According to the investigator’s brochure, MB12066 was determined to be safe and well tolerated in a single-dose Phase I study. Peak β-lapachone plasma concentrations have been observed to be between 2.5 and 5 h after dosing in healthy volunteers, and mean t½ was about 10.4–24.6 h (unpublished data; KT&G Life Sciences Corporation). β-lapachone urinary excretion in the parent form was ≤1%, and mean renal clearance was 12.8–18.1 L/h. Systemic exposure showed dose proportionality after single dosing between 30 and 200 mg.
The present study was conducted to evaluate MB12066’s PKs and safety following oral administration in healthy Korean volunteers.
Healthy Korean male volunteers, aged 20–45 years, with a body weight of 60–90 kg and body mass index (BMI) between 18.5 and 25, were eligible for the study if they had no clinically significant findings on medical history, physical examination, routine clinical laboratory tests (blood hematology, biochemistry, urinalysis), serology tests (hepatitis B surface antigens, anti-hepatitis C virus antibody, anti-HIV antibody, and Venereal Disease Research Laboratory [VDRL]), and 12-lead electrocardiography conducted within 3 weeks prior to the study.
Subjects were excluded from the study if they met any one of the following criteria: 1) history of allergy or hypersensitivity to any drug; 2) history or evidence of hepatic (including viral hepatitis), renal, pulmonary, endocrine, central nervous system, immune, hematologic, psychiatric, cardiovascular, or malignant diseases; 3) history of gastrointestinal disease or gastrointestinal surgery that might affect study drug absorption (excluding simple appendectomy or herniorrhaphy); 4) hemoglobin level <12 g/dL; 5) fasting blood sugar <70 or >126 mg/dL; 6) systolic BP of ≥140 or ≤90 mmHg, diastolic BP of ≥90 or ≤40 mmHg, or pulse rate of >100/min, measured after 5 min resting in a seated position; 7) history of drug abuse; 8) use of any prescription medication or herbal remedies within 14 days or use of any over-the-counter remedies or vitamins within 7 days prior to the study drug administration; 9) participation in another study with an investigational or approved drug ≤8 weeks prior to dosing; 10) donation or loss of ≥400 mL blood <8 weeks prior to screening; 11) alcohol consumption (>21 units/week) or unwillingness to abstain from drinking during the study period; 12) tobacco product use ≤3 months prior to study drug administration; 13) excessive intake of caffeine, caffeine-containing food, grapefruit, grapefruit juice, or grapefruit-containing food; 14) inability to take a standard meal that was provided in the study center; 15) previous participation in such a study; and 16) subjects who were not eligible to participate at the discretion of the study investigator, based on clinical laboratory tests.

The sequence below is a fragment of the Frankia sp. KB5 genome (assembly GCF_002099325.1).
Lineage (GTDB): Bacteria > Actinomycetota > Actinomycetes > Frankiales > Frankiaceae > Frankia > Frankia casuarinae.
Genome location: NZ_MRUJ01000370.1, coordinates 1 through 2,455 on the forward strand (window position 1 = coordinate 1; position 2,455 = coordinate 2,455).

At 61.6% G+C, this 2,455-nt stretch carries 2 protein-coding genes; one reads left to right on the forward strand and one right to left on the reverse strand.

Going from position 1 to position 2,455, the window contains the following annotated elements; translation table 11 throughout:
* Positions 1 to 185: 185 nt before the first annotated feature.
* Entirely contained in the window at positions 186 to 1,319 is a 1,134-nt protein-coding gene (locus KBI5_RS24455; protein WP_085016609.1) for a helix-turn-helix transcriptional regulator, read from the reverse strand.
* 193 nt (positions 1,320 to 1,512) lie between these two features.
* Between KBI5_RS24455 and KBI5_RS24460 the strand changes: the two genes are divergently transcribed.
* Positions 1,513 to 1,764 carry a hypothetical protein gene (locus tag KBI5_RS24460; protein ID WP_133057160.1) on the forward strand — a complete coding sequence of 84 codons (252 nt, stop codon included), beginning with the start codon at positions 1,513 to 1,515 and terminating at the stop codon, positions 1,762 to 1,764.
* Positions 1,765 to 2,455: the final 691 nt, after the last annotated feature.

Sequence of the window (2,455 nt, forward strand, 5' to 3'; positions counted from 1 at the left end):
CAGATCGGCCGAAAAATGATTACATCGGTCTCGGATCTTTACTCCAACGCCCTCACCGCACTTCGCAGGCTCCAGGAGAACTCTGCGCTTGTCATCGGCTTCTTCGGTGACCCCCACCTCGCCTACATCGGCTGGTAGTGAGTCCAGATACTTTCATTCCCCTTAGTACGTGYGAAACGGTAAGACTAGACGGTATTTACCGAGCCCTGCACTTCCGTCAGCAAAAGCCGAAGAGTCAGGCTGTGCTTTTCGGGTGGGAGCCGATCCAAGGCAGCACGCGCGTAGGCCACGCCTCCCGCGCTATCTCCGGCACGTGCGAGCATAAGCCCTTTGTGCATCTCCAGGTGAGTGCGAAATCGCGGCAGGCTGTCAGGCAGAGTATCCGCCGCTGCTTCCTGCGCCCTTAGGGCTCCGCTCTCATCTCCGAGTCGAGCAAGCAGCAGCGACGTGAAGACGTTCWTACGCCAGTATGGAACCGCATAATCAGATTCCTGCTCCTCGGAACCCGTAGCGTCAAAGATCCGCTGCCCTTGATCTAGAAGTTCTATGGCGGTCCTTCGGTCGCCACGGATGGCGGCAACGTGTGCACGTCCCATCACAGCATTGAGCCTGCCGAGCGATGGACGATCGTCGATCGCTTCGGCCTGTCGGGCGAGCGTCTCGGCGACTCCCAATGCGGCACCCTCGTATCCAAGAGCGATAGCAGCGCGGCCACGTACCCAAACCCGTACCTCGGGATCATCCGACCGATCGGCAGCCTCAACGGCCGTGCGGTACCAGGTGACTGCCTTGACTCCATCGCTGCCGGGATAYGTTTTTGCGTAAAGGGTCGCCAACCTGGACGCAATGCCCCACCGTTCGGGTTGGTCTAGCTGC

The study protocol was approved by the Ministry of Food and Drug Safety and the institutional review board of the Kyungpook National University Hospital (KNUH), Daegu, Republic of Korea (ClinicalTrials.gov identifier: NCT02338856), in accordance with the ethical standards for studies in humans from the Declaration of Helsinki and its amendments and applicable Good Clinical Practice guidelines. Before participating in this study, all subjects received detailed written and oral study information and signed a written informed consent document before screening.
This randomized, double-blind, multiple-dose, two-treatment study was conducted at the KNUH Clinical Trial Center. A code for randomization (Microsoft Excel 2010; Microsoft Corporation, Redmond, WA, USA) was used to randomly assign the 11 subjects to one of the two different treatment groups. Eight subjects received MB12066 (lot no M 13001; expiration date, January 2015; KT&G Life Sciences Corporation), and three subjects received placebo (lot no P 13001; expiration date, January 2015; KT&G Life Sciences Corporation).
The study consisted of a screening period (days −21 to day −2), baseline evaluation (day −1), admission (days −1 and 7), multiple-dose treatment period (days 1–8, 100 mg MB12066 or placebo administered twice orally after an overnight fast for ≥10 h), discharge (days 2 and 9), and safety follow-up on days 14–18. Subjects were admitted to the study center at 8 pm on days −1 and 7. After an overnight fast for 10 h, subjects received the first or the last (at 8 am on day 8) oral dose of MB12066 100 mg or placebo 100 mg with 150 mL of water at 8 am in the morning of days 1 and 8, under the supervision of the investigator. Additional water intake was permitted 2 h after dosing, and food intake was not allowed for 4 h with standardized lunch and evening meals served at 4 and 10 h after the first or last dose. Subjects were hospitalized from 12 h before the first or last dose to 24 h after dose. On days 2–7, all subjects came to the study center and received an oral dose of the study medication every 12 h.